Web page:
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Seven reasons we still give a damn about ‘Gone with the Wind’

Seventy-five years ago this month, a novel by an unknown young journalist from Atlanta was published. Originally submitted as a manuscript stuffed into dozens of manila folders, the book was a love story set against the backdrop of the U.S.

Seventy-five years ago this month, a novel by an unknown young journalist from Atlanta was published. Originally submitted as a manuscript stuffed into dozens of manila folders, the book was a love story set against the backdrop of the U.S. Civil War. Today, Margaret Mitchell’s “Gone with the Wind” remains one of the best-selling books of all time. It has been translated into 35 languages, sold hundreds of millions of copies worldwide, won a Pulitzer Prize, and earned eight Academy Awards as a Hollywood motion picture. Here are some of the many reasons we still love “GWTW.” – Husna Haq, Christian Science Monitor correspondent

1. Scarlett O’Hara is irresistible.

It’s one of the great “what ifs” of literary history: What if the great Civil War classic had been called “Manuscript of the Old South,” as it was originally titled, and its heroine named Pansy? We may not be blogging about a very important 75th anniversary had better sense not prevailed. Fortunately, the book was retitled and Pansy became Scarlett. A rose by any other name would smell as sweet? Maybe, but perhaps not a Pansy.

2. It provides such a compelling image of the Civil War-era South.

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It’s the quintessential Southern saga. Few books evoke the Civil War-era South so powerfully, compellingly, and iconically. “To this day, Mitchell’s novel and the successful film remain the most powerful forces in shaping the perception of Southern life before, during and after the Civil War,” reports Access Atlanta.
” ‘Gone with the Wind’ eclipsed everything else,” says Karen Cox, an associate professor of history at the University of North Carolina at Charlotte. “It cemented that vision of the Old South in the nation’s imagination for years to come.”

3. It teaches us about rebuilding a shattered economy.

As “an economic story about how to rebuild a ruined nation,” it’s an apt read for post-recession America, says Michael Kreyling, a scholar of Southern literature at Vanderbilt University. “It’s no coincidence that the book found huge popularity upon its release in the 1930s as America struggled to find ways out of the Great Depression,” says Mr. Kreyling, who sees Scarlett O’Hara as “a ruthless entrepreneur who is not going to be stopped by convict labor or anything.” Yahoo goes a step further, offering “Five Economic Principles You Can Learn from Gone with the Wind,”including property ownership, importance of gold, the relationship between marriage and money, and the effect of long wars on a nation’s economy.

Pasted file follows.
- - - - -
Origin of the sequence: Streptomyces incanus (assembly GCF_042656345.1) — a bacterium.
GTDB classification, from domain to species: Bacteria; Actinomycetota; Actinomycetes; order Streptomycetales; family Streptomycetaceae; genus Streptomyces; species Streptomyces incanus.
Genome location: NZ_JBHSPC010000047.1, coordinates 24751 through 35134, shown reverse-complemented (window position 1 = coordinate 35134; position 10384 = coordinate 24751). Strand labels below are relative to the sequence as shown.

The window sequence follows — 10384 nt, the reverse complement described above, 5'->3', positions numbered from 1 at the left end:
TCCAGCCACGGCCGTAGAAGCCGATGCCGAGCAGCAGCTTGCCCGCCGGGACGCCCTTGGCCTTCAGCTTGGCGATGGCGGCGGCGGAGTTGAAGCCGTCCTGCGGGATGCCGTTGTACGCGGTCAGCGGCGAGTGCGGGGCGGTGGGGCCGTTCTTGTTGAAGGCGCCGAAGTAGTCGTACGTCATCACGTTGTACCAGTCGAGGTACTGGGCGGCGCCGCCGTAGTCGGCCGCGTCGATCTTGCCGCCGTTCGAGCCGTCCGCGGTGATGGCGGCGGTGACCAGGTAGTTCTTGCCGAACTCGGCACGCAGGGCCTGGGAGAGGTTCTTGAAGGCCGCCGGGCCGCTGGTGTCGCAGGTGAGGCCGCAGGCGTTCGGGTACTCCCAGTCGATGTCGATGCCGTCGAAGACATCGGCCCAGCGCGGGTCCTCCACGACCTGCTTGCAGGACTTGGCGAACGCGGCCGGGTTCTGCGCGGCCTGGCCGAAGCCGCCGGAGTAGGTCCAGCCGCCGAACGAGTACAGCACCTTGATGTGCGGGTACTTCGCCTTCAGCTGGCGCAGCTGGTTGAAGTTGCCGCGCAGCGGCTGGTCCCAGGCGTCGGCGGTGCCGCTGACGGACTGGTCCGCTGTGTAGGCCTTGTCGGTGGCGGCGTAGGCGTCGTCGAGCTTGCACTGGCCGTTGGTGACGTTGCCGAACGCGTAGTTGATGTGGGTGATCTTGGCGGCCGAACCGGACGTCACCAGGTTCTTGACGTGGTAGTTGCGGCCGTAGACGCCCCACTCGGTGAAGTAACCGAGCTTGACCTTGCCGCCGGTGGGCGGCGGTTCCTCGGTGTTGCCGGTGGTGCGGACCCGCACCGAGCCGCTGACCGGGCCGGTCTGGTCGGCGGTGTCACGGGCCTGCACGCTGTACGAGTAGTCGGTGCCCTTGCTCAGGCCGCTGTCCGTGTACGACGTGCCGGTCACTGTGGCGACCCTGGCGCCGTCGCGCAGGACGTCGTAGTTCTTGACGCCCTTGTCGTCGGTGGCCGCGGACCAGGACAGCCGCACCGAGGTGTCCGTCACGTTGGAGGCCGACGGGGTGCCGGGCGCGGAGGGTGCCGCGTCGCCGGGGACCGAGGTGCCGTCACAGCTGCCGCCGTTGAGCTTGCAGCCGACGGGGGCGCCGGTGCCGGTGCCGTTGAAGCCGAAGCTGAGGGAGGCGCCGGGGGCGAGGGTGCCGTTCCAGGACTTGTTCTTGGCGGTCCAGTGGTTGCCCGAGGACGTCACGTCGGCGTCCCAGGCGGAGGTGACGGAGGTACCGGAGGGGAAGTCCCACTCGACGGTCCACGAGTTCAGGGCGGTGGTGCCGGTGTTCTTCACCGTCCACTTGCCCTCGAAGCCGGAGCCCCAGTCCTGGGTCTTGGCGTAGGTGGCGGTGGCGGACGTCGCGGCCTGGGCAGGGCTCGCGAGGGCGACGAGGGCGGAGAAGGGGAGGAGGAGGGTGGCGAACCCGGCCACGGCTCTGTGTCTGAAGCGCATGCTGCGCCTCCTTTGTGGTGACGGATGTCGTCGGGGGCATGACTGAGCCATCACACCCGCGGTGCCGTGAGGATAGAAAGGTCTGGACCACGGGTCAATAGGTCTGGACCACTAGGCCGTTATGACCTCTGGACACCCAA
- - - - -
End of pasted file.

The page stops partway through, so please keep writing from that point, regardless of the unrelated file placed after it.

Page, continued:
4. It’s the romance, stupid.

It’s an irresistible moonlight-and-magnolia romance. And it’s not just Rhett and Scarlet’s tumultuous love story — it’s Ms. Mitchell’s love note to the South as well. Indeed, the novel is as much an iconic ode to the South as it is a romance between Rhett and Scarlett. So electric was the novel’s fraught romance that the 1939 Oscar-winning film version of the book starring Vivien Leigh as O’Hara and Clark Gable as Butler is still considered by many to be one of the greatest movies (and love stories) of all time.

5. It speaks to everyone.

Although it is a Civil War novel set in the deep South, “GWTW” has tremendous universal appeal. It’s been translated into 35 languages, sold millions worldwide, and on its 75th anniversary, still sparks adulation around the globe. “Am very excited to write about my favorite book of all time,” Indian author Ira Trivedi told Calcutta’s Telegraph. The communist governor of China’s Hunan province said the Atlanta History Center, where “GWTW” gifts and memorabilia are displayed, was the only place he wanted to visit while in America last February, reported USA Today. After a tour and shopping “he finally had to be told to leave by his people,” said an Atlanta History Center worker.

6. It makes us talk about race.

It’s not politically correct, it’s been called racist, discriminatory, retrograde and offensive. But the importance of “GWTW” lies, in part, in the conversation it provokes about an ugly and often overlooked chapter in American history. For her part, Mitchell was often surprised by the criticism when asked about the racial stereotypes in “GWTW,” insisting her black characters were the most honorable in the book.

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7. It’s just such a great story.

Some 75 years later, why do we still give a damn? “Gone with the Wind” is, quite simply, a compelling story. “What do they say? It’s a tale well told by a teller who tells it well,” said Michael Rose, an Atlanta History Center vice president, in USA Today. “In short, it’s a good read.”